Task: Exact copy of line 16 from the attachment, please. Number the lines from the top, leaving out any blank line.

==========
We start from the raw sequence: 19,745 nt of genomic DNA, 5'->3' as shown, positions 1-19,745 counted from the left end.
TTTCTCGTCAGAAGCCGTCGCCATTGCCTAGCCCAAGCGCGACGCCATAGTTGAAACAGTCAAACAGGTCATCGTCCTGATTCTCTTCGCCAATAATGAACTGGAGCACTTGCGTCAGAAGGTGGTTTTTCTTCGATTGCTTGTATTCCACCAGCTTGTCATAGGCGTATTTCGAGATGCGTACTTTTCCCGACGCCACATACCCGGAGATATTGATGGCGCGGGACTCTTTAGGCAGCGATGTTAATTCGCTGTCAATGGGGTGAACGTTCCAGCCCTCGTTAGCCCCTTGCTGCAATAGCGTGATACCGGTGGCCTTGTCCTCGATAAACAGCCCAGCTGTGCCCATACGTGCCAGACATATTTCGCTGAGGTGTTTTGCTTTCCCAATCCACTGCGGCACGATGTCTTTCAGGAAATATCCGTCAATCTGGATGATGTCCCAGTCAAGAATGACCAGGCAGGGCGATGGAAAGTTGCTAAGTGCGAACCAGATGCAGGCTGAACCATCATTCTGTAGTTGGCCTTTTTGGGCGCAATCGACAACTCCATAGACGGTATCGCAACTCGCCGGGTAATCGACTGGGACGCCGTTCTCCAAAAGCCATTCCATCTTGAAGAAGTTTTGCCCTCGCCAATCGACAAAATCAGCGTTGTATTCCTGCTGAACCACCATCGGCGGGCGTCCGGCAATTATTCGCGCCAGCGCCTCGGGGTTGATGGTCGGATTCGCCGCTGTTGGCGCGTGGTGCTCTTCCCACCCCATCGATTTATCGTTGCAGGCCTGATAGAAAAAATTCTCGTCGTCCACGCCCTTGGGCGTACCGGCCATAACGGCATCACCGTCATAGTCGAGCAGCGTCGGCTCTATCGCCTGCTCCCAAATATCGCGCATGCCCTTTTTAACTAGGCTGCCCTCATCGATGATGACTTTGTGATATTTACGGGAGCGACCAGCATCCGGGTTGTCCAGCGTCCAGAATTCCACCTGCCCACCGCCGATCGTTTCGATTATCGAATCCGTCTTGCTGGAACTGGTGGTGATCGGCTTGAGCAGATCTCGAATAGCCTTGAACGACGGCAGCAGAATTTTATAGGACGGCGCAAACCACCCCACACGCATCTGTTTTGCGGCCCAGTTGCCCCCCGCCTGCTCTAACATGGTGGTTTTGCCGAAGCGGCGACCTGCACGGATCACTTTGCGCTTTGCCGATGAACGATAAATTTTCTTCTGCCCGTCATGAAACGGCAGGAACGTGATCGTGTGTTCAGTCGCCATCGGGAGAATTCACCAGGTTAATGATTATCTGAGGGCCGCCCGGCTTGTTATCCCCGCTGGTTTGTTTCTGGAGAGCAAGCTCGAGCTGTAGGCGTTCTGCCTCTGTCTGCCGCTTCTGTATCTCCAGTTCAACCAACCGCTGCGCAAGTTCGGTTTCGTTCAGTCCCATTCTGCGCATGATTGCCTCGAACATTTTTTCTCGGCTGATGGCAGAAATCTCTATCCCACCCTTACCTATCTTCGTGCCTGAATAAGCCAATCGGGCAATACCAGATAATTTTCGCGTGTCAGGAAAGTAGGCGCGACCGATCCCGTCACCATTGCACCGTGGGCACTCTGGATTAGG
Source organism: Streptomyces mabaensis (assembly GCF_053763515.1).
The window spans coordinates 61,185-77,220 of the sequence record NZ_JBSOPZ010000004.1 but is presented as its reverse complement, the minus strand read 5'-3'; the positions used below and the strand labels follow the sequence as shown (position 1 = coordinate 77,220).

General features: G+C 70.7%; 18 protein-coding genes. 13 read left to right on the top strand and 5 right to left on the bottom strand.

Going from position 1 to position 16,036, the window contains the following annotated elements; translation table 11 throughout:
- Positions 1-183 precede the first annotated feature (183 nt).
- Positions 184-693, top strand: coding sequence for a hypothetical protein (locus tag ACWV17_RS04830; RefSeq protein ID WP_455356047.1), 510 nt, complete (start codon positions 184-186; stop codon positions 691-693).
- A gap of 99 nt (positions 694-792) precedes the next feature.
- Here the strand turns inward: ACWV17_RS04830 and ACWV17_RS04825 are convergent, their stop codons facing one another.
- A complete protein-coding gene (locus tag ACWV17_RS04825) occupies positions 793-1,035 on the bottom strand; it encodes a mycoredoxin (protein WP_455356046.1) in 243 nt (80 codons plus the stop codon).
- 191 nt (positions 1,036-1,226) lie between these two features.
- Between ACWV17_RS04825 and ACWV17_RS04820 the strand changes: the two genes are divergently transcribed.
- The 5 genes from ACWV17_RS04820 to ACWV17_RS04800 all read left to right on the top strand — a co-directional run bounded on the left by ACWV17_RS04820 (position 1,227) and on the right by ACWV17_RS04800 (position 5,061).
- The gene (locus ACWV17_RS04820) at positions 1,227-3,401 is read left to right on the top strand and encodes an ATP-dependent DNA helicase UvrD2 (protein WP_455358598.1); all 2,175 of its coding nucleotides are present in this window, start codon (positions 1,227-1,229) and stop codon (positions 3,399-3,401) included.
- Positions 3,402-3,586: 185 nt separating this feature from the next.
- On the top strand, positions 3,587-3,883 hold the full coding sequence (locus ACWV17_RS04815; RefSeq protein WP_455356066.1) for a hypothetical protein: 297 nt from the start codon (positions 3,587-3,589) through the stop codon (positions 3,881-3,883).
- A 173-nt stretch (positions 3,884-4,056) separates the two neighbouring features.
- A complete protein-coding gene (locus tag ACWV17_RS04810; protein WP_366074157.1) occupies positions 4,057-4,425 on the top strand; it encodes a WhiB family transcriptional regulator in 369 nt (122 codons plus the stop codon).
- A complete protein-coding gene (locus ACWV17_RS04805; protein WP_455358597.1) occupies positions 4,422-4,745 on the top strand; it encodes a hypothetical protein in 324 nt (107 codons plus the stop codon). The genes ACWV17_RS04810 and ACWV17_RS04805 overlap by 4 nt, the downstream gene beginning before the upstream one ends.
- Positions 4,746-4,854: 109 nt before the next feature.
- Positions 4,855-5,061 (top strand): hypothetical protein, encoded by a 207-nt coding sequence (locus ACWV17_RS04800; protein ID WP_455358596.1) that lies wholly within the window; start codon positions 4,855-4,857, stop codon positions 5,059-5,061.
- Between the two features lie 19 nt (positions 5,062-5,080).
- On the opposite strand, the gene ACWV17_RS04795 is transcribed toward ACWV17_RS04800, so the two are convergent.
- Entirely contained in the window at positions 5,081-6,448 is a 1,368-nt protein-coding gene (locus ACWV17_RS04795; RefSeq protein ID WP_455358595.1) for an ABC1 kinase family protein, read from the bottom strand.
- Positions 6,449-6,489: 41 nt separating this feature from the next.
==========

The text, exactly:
- Positions 3,402-3,586: 185 nt separating this feature from the next.